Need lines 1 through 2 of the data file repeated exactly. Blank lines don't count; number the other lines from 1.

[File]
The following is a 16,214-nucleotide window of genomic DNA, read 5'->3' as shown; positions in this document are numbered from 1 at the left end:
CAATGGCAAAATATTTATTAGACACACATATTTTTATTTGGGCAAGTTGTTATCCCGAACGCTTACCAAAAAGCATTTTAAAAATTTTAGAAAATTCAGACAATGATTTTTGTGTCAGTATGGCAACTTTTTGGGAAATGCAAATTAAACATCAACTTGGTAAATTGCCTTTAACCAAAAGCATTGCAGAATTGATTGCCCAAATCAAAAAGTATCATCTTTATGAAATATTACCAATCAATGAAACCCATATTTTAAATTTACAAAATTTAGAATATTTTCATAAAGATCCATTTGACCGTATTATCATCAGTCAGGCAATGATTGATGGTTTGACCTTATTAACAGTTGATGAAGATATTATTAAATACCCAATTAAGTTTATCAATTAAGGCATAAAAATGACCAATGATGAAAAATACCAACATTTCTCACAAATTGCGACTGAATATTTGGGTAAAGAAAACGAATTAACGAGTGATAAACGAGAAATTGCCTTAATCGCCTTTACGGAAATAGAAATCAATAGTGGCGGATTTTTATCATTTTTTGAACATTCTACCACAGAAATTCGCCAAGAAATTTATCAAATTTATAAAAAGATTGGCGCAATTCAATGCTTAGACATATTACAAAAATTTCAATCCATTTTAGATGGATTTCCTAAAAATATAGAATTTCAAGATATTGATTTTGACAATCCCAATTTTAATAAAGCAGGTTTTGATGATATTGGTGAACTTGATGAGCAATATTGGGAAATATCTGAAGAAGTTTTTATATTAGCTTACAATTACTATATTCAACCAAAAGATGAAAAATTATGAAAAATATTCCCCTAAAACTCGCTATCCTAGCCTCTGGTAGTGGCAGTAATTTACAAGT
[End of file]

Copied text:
The following is a 16,214-nucleotide window of genomic DNA, read 5'->3' as shown; positions in this document are numbered from 1 at the left end:
CAATGGCAAAATATTTATTAGACACACATATTTTTATTTGGGCAAGTTGTTATCCCGAACGCTTACCAAAAAGCATTTTAAAAATTTTAGAAAATTCAGACAATGATTTTTGTGTCAGTATGGCAACTTTTTGGGAAATGCAAATTAAACATCAACTTGGTAAATTGCCTTTAACCAAAAGCATTGCAGAATTGATTGCCCAAATCAAAAAGTATCATCTTTATGAAATATTACCAATCAATGAAACCCATATTTTAAATTTACAAAATTTAGAATATTTTCATAAAGATCCATTTGACCGTATTATCATCAGTCAGGCAATGATTGATGGTTTGACCTTATTAACAGTTGATGAAGATATTATTAAATACCCAATTAAGTTTATCAATTAAGGCATAAAAATGACCAATGATGAAAAATACCAACATTTCTCACAAATTGCGACTGAATATTTGGGTAAAGAAAACGAATTAACGAGTGATAAACGAGAAATTGCCTTAATCGCCTTTACGGAAATAGAAATCAATAGTGGCGGATTTTTATCATTTTTTGAACATTCTACCACAGAAATTCGCCAAGAAATTTATCAAATTTATAAAAAGATTGGCGCAATTCAATGCTTAGACATATTACAAAAATTTCAATCCATTTTAGATGGATTTCCTAAAAATATAGAATTTCAAGATATTGATTTTGACAATCCCAATTTTAATAAAGCAGGTTTTGATGATATTGGTGAACTTGATGAGCAATATTGGGAAATATCTGAAGAAGTTTTTATATTAGCTTACAATTACTATATTCAACCAAAAGATGAAAAATTATGAAAAATATTCCCCTAAAACTCGCTATCCTAGCCTCTGGTAGTGGCAGTAATTTACAAGT